Dungeness’s unique, eclectic and extreme landscape has drawn artists and architects to it in recent years, intrigued by the dichotomy of nature rubbing shoulders with nuclear power along its shingled shoreline. While open and exposed to the elements, it’s also withdrawn and private – a hamlet that’s home to little more than a hundred homes, though filled with a broad mix of people.
Living Without Boundaries
The hamlet has a long tradition of borderless living. No barriers, fences or gates hold back the tide or people, inviting nature to reclaim man’s encroachment through a gradual rewilding process. The ritual of the fishing boats coming and going marks the passage of time as regularly as the rhythmic hum emanating from the nuclear power station, which looms over the shoulder of the scattered cabins and beach huts.
‘There is something quite magical about being there in the early morning, seeing sunbeams burst through the clouds at first light, and the feeling of stillness at sunset,’ says Smith. ‘It’s a photographer’s dream to shoot, fabulous and unique architecture, and a great mixture of old and new.’
Artist Derek Jarman is perhaps the headland’s most famous resident. He described the Ness as a ‘desolate landscape’ where ‘the silence is broken by the wind, and the gulls squabbling around the fishermen bringing in the afternoon catch.’
And while it’s touted as ‘Britain’s only desert’, Dungeness teems with bird, insect and plant life, with the stony landscape gradually becoming greener and more vibrant further inland. Rainfall is certainly not a rarity either.
A postwar landscape
‘I have been fascinated by Dungeness ever since my first visit when I was mesmerised by the coastline, the landscape and its unique houses,’ says Bradbury, who first encountered Dungeness as a student. He deep-dived into 16 of its most adventurous architectural case studies for his book, Dungeness: Coastal Architecture, intersecting critical moments in the estate’s development.
Mingled amongst generational fishers’ cottages are conversions of wartime buildings, technological structures from the 1950s and ’60s, and other redundant architecture such as the Coastguard Station. All have now been restored and revived and are tinged with inventiveness, and some made famous as a location in television and film.
New builds rarely happen (limited in number due to heavy restrictions), but those that do also carry the vernacular and echo of the older structures. In such a small community and exposed landscape, any change is noticeable and often controversial. (There was once a heated debate over plans to replace the hamlet’s classic Giles Gilbert Scott-designed red phone box with a more ‘contemporary’ version.)
During the 1960s, the Ness became the site of the early generation of Magnox nuclear power stations. While the public was reassured about the safety of the reactors, it was decided to build them in sparsely populated areas of the country. Now obsolete, Dungeness A began shutdown in 1984 though its total demolition will take until the end of this century. Similarly, corrosion problems at Dungeness B led to a shutdown in 2018. Jarman compared the power station to the Land of Oz; its epic presence and otherworldly design rising over the horizon, surrounded by mysterious rituals and mechanisms, ringed with guards.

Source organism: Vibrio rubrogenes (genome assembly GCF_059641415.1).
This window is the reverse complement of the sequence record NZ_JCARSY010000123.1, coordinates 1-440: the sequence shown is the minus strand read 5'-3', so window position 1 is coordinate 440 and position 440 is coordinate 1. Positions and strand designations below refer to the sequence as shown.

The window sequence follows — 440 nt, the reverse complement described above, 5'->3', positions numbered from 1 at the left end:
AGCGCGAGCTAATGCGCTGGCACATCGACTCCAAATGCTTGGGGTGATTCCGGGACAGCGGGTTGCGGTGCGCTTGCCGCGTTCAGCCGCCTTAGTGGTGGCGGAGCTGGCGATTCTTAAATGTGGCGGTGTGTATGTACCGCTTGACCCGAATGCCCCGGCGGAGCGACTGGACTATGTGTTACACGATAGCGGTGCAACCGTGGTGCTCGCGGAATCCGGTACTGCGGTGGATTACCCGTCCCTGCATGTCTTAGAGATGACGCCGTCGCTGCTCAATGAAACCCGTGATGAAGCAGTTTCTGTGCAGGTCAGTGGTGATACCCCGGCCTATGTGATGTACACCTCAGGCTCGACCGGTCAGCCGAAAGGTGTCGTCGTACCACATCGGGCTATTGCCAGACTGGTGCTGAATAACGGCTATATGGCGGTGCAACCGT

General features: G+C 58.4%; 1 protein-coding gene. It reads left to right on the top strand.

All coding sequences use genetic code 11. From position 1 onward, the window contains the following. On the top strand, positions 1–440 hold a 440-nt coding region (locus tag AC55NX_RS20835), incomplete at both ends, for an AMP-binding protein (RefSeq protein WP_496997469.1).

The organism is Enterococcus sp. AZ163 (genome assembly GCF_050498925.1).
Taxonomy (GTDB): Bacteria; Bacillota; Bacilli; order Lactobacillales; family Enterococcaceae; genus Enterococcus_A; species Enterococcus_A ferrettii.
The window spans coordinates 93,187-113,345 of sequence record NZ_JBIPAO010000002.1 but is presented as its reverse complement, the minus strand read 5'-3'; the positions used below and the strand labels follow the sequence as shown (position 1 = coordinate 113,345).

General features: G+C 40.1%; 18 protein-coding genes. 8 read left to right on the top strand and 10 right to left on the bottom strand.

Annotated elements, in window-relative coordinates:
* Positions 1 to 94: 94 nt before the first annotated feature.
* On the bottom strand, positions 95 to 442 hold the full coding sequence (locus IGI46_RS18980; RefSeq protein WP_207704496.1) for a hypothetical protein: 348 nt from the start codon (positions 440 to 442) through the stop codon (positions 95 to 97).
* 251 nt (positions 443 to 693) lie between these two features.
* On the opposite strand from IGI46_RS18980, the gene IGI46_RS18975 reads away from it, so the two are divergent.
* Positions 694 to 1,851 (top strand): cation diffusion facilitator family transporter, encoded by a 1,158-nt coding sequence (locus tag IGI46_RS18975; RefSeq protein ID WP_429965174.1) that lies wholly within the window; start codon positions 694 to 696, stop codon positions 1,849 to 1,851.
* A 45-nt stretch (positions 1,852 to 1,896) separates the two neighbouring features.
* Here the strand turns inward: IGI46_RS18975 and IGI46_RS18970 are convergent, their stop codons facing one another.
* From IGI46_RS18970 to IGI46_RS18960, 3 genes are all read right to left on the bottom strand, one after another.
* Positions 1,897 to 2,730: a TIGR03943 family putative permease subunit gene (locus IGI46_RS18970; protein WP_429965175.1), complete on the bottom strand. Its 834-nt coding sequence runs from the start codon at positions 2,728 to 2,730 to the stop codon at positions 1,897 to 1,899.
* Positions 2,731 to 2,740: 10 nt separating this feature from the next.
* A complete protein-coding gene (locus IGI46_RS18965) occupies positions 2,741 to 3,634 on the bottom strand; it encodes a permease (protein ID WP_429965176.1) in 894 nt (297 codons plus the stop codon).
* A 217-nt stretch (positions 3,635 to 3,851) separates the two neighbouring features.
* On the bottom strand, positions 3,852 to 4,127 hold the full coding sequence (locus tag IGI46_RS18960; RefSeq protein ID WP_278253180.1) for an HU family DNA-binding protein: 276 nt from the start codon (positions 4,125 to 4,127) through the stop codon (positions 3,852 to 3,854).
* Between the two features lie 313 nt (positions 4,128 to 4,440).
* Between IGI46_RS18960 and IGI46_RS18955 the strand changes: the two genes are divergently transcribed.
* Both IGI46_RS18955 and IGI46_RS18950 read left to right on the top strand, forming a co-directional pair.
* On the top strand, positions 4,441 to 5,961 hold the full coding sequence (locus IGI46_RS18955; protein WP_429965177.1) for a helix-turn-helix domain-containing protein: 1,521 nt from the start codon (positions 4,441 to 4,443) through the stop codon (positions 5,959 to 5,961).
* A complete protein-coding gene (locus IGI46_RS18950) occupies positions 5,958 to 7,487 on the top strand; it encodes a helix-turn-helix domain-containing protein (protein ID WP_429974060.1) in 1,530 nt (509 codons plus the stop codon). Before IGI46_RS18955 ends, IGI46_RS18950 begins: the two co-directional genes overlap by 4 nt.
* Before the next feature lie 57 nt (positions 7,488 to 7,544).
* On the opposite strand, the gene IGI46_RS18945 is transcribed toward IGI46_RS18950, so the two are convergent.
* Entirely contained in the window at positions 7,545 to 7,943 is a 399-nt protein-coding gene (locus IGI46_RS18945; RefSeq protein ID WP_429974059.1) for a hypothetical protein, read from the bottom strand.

Around the same time, a new coastguard station was built, and it was occupied by coastguards until the late 1990s and the advent of satellite navigation. However, unlike its nuclear neighbour, it would find a second life courtesy of Magnum photographer and journalist Peter Marlow and his partner, designer Fiona Naylor.
Most of the converted station’s interiors have a purity and restraint that allow the pervading seascape to remain the focal point. Huge picture windows became frames for views of the shoreline, where one can sit and contemplate the world.
Every building is precious in a small community, and Naylor and Marlow’s legacy is reviving neglected and derelict buildings. These include the Coastguard Station, the Pump Station – available to rent through Bloom Stays – and her own family home, the Experimental Station. The shingled Kent headland is a muse for creatives and its postwar buildings are finding second lives.
‘What we have done is really take empty buildings that most people weren’t interested in and give them a new life,’ Naylor explains. ‘They were very unloved and the places that nobody wanted. Perhaps to a lot of people, they are simply too utilitarian, but for me, that’s the exciting bit. There is something in me that wants to take something that is not perceived as pretty and turn it into something useful. It’s about stripping it back to its essence and letting it express itself. They might not be castles or anything like that, but they are fascinating buildings with interesting histories.’
Outwardly, Radar seems enigmatic and a little mysterious. The Decca Radar Company used the original, prefabricated double shed as a research base. Locals labelled it the ‘Marconi Wireless Shed,’ believing that Guglielmo Marconi used it as a radio signal station during the 1890s. Now, it offers a private sanctuary combined with some modern comforts for weary travelers.
‘There is a sense of delight in it,’ says Naylor, who collaborated on Radar’s adaptive reuse with architect Michel Schranz. ‘It’s about things that you experience and touch and I love it when people stay at the house and discover these things for themselves. With the design, we just wanted everything that you experience here to be a pleasure and it is very calming.’